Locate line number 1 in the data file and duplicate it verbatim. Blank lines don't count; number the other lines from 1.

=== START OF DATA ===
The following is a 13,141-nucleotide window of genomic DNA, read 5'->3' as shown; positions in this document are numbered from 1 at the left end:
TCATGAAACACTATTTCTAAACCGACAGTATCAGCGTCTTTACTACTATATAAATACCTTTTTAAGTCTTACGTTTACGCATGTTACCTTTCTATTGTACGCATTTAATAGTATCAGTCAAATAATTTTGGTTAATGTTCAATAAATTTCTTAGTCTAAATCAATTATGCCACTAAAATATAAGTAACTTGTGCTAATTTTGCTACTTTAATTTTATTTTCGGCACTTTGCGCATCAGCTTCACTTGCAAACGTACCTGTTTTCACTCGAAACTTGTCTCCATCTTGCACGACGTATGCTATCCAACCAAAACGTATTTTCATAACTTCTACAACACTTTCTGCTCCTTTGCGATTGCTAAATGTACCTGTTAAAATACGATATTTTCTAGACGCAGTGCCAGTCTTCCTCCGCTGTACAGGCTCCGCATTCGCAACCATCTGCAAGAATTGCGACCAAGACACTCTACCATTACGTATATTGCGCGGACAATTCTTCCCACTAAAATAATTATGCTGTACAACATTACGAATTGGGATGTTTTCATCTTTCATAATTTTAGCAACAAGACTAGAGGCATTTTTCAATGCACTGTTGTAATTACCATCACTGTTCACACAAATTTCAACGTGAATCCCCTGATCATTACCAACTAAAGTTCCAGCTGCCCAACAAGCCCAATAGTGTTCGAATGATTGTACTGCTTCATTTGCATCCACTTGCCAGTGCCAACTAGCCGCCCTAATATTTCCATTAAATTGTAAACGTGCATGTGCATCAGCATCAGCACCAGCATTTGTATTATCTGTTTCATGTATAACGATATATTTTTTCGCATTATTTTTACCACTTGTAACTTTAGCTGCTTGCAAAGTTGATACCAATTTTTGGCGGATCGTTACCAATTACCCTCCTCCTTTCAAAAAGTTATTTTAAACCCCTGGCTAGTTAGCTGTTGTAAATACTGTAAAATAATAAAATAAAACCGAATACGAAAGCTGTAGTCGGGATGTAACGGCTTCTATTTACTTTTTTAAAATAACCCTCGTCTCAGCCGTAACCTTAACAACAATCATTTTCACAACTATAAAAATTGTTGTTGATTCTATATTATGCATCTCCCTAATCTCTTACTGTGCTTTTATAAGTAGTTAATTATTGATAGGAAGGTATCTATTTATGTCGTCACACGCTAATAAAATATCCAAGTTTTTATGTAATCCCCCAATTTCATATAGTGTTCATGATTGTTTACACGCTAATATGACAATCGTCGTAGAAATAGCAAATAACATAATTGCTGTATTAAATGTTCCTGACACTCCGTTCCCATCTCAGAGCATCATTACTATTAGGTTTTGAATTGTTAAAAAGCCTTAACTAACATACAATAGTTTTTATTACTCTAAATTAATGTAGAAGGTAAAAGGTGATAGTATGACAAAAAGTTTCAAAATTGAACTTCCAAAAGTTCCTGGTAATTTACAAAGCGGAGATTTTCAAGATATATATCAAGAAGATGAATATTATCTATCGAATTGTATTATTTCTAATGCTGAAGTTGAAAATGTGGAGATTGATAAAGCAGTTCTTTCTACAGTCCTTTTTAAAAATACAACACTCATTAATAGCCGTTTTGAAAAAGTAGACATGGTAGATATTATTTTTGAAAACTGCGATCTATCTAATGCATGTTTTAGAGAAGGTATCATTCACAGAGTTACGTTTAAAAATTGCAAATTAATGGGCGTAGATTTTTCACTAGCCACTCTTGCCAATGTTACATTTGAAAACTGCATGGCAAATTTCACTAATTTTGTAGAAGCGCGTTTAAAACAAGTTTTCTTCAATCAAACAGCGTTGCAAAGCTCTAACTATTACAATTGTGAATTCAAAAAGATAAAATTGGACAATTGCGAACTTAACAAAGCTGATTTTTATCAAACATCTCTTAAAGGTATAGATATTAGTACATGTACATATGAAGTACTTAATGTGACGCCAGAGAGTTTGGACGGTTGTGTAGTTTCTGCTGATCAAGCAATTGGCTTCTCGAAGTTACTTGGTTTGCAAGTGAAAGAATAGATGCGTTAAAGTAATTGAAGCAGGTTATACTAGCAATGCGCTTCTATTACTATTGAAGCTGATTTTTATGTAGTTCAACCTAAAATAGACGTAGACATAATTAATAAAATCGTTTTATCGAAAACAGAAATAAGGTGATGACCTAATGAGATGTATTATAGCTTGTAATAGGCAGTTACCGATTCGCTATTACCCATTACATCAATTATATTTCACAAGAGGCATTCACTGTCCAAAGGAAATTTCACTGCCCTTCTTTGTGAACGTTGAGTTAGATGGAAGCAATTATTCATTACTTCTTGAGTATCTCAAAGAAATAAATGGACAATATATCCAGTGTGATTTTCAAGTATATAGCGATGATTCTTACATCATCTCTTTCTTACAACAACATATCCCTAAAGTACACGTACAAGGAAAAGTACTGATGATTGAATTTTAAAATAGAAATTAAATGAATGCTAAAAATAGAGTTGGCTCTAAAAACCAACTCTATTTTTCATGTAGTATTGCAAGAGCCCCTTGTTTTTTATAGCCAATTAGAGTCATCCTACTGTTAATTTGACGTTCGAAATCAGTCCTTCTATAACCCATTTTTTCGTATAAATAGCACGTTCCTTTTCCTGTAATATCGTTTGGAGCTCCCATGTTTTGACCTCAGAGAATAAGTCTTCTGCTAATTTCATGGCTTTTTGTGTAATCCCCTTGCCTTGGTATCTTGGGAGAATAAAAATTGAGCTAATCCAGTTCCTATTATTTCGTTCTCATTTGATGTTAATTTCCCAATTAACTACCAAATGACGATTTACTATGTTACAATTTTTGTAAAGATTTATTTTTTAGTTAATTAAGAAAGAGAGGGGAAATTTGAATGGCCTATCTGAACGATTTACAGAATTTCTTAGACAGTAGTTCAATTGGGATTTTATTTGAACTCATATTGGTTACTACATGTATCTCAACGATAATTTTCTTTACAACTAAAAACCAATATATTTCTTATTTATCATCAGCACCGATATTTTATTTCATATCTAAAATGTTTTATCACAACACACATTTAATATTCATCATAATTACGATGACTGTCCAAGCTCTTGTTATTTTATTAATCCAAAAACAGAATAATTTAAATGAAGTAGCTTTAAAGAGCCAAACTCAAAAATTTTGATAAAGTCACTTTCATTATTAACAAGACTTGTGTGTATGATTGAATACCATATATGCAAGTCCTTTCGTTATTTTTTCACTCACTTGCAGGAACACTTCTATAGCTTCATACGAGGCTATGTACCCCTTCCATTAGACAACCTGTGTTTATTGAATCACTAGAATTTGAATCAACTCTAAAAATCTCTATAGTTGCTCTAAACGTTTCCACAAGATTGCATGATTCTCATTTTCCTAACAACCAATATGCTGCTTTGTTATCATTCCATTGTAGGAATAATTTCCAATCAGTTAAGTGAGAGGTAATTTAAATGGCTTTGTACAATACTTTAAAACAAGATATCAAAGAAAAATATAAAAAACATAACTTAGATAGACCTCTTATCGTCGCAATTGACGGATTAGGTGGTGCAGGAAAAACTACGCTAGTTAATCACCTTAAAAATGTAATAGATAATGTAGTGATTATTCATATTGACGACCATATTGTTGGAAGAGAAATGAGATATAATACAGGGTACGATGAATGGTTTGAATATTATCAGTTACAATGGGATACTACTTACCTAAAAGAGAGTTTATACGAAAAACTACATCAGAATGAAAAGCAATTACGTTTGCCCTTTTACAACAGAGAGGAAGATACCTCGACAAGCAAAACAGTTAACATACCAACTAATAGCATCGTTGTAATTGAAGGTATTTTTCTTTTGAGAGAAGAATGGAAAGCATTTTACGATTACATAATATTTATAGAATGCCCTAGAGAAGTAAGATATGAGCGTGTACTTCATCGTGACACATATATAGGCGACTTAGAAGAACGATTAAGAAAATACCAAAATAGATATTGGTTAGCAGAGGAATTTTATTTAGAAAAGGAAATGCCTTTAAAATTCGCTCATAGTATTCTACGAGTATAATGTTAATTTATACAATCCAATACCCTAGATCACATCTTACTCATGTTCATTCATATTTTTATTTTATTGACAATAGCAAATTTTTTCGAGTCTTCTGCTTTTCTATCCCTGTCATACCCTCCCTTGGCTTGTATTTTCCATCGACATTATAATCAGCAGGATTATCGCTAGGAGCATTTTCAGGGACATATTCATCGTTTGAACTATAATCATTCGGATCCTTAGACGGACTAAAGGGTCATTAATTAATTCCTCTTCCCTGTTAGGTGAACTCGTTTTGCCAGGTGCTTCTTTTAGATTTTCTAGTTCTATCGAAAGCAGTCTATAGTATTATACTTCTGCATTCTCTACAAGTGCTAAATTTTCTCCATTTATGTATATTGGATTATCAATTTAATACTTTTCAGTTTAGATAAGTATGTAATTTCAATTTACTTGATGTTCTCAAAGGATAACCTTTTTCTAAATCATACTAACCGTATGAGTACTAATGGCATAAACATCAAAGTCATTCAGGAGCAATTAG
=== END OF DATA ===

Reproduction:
The following is a 13,141-nucleotide window of genomic DNA, read 5'->3' as shown; positions in this document are numbered from 1 at the left end: